Thursday, January 14, 2010

A midwinter night's dream?


Ah, January, when a young man’s fancy turns to thoughts of -- what else? -- ice skating! If yours doesn’t, better get with the program, ducky!

I’m thinking now of one of the most famous moments in all of ice skating history. I mean besides that time in 1994 when Tonya Harding’s bodyguard whacked Nancy Kerrigan across the knee with
a metal pipe.

No, I’m thinking of the time ten years earlier (has it been 26 years already?) when Jane Torvall and Christopher Dean of Nottingham, England, became the highest scoring figure skaters of all time (for a single program) when they received twelve perfect 6.0 scores, including artistic impression scores of 6.0 from all nine judges, for doing this:


Well, actually, they did a bit more than that. Specifically, on January 6, 1984, at the 1984 Winter Olympics in Sarajevo, Torvill and Dean did this, accompanied by Ravel’s Bolero.

Okay, I admit that the world of figure skating has also had a bad moment or two. Here’s one we’d rather all forget (and by we I don’t mean to imply that I am a part of the world of figure skating, just a representative of the general populace at large):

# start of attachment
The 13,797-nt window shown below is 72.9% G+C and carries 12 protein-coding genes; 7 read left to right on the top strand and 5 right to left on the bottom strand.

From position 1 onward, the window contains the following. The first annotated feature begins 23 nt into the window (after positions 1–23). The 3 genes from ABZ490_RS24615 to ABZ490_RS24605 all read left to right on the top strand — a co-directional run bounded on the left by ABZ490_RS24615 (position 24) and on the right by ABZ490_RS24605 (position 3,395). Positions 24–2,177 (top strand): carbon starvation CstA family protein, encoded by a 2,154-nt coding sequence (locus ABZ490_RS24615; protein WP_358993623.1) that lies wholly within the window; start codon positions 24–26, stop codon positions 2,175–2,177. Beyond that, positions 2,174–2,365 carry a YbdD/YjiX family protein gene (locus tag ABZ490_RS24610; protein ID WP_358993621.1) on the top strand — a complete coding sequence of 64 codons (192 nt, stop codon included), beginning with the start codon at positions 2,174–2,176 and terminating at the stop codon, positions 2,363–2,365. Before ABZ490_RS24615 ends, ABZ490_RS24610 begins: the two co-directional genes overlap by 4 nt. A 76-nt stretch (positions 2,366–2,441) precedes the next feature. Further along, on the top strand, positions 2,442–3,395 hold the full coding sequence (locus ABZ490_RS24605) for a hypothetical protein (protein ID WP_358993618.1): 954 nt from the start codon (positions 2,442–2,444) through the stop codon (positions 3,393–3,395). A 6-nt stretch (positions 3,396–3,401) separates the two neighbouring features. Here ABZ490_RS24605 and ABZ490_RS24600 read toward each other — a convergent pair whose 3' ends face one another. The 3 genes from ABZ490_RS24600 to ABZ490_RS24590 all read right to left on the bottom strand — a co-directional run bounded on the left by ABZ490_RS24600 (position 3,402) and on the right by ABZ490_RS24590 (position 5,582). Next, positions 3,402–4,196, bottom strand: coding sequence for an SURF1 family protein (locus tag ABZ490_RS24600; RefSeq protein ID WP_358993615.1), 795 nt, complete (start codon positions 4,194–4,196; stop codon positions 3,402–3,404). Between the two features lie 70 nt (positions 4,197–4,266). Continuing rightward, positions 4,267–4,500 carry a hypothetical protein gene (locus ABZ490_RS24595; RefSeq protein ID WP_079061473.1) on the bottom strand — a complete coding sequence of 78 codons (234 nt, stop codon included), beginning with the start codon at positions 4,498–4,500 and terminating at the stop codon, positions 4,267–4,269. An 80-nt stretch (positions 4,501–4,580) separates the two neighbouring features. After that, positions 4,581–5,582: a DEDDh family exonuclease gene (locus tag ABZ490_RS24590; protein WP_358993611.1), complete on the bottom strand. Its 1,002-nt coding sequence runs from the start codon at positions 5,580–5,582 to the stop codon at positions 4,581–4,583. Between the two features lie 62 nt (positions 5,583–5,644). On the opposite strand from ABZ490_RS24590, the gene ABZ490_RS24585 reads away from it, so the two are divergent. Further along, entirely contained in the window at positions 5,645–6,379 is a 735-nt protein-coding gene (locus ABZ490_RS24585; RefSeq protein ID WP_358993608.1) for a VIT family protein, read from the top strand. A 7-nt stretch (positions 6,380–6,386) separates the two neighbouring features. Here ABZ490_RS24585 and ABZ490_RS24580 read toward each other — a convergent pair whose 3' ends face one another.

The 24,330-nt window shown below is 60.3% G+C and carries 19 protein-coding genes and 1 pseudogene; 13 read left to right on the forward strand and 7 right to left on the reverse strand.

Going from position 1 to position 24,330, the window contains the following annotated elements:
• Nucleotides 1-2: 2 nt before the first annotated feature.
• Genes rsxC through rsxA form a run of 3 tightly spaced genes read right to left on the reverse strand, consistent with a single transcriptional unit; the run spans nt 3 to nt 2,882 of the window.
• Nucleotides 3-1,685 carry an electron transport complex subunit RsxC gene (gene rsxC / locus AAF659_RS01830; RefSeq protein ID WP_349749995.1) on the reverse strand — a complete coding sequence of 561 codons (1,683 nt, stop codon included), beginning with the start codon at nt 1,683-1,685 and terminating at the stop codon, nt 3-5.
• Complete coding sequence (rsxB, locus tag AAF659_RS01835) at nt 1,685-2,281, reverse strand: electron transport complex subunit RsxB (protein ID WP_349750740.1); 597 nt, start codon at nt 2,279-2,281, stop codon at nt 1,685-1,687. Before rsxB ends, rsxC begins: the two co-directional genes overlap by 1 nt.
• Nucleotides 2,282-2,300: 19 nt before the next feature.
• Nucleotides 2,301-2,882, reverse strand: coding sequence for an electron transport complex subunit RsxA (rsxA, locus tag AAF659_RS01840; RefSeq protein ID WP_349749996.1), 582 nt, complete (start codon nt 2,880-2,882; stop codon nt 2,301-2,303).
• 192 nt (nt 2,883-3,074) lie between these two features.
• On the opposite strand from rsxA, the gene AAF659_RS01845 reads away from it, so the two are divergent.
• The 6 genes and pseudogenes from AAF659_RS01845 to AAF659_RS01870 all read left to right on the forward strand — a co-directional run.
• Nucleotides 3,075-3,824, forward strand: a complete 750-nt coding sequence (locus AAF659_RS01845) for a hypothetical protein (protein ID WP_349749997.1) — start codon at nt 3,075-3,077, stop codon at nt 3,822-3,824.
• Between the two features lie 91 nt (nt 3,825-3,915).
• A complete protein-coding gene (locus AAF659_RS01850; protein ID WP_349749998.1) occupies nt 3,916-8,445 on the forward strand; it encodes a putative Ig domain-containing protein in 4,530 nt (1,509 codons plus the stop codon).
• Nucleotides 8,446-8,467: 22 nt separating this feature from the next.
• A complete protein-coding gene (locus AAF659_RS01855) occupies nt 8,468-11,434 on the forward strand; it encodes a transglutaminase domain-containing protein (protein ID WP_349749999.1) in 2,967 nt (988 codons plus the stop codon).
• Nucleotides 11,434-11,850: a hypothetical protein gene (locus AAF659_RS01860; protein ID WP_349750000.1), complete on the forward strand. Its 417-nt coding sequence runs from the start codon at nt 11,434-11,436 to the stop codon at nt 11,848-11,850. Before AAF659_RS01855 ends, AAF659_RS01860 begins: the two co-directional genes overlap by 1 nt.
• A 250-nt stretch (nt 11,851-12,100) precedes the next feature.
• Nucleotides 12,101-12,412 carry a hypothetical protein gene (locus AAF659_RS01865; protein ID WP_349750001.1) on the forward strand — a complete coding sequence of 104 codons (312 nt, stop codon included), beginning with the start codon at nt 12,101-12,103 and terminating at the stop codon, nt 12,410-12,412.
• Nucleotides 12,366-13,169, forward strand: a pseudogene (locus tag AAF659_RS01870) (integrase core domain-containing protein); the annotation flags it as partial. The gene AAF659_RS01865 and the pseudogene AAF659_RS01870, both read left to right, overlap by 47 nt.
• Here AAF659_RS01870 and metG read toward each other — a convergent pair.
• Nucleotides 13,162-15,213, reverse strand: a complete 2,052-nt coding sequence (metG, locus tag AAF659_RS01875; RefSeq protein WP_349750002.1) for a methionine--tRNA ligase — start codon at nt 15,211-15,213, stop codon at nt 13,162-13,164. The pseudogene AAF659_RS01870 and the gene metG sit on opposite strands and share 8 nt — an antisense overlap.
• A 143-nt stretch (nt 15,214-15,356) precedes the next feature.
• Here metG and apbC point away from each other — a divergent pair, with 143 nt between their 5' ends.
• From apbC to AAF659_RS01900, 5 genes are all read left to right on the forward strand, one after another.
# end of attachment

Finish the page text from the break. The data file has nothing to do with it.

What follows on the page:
5 comments:

Phoenix-Karenee said...

Yay! Thanks for that link. It's been so long since I've seen that performance.

Though the second image... well, erm ... I'm glad I didn't see that one. *laugh*

Sam said...

I have never been a fan of figure skating, but I remember watching that as it happened, and even I knew that it was a performance for the ages. Thanks for the post!

Angela said...

I remember both of those pictures and performances...does that make me old?!? And if it does, then what does that say about my father, the blogger???

rhymeswithplague said...

P-K, You're welcome! The second one was Tonya Harding herself.

Sam, you are welcome too!

Angela, that would make your father even older, extremely old, almost older than dirt. But I don't think being able to remember 1984 makes you old.

Ruth Hull Chatlien said...

Torville and Dean were brilliant.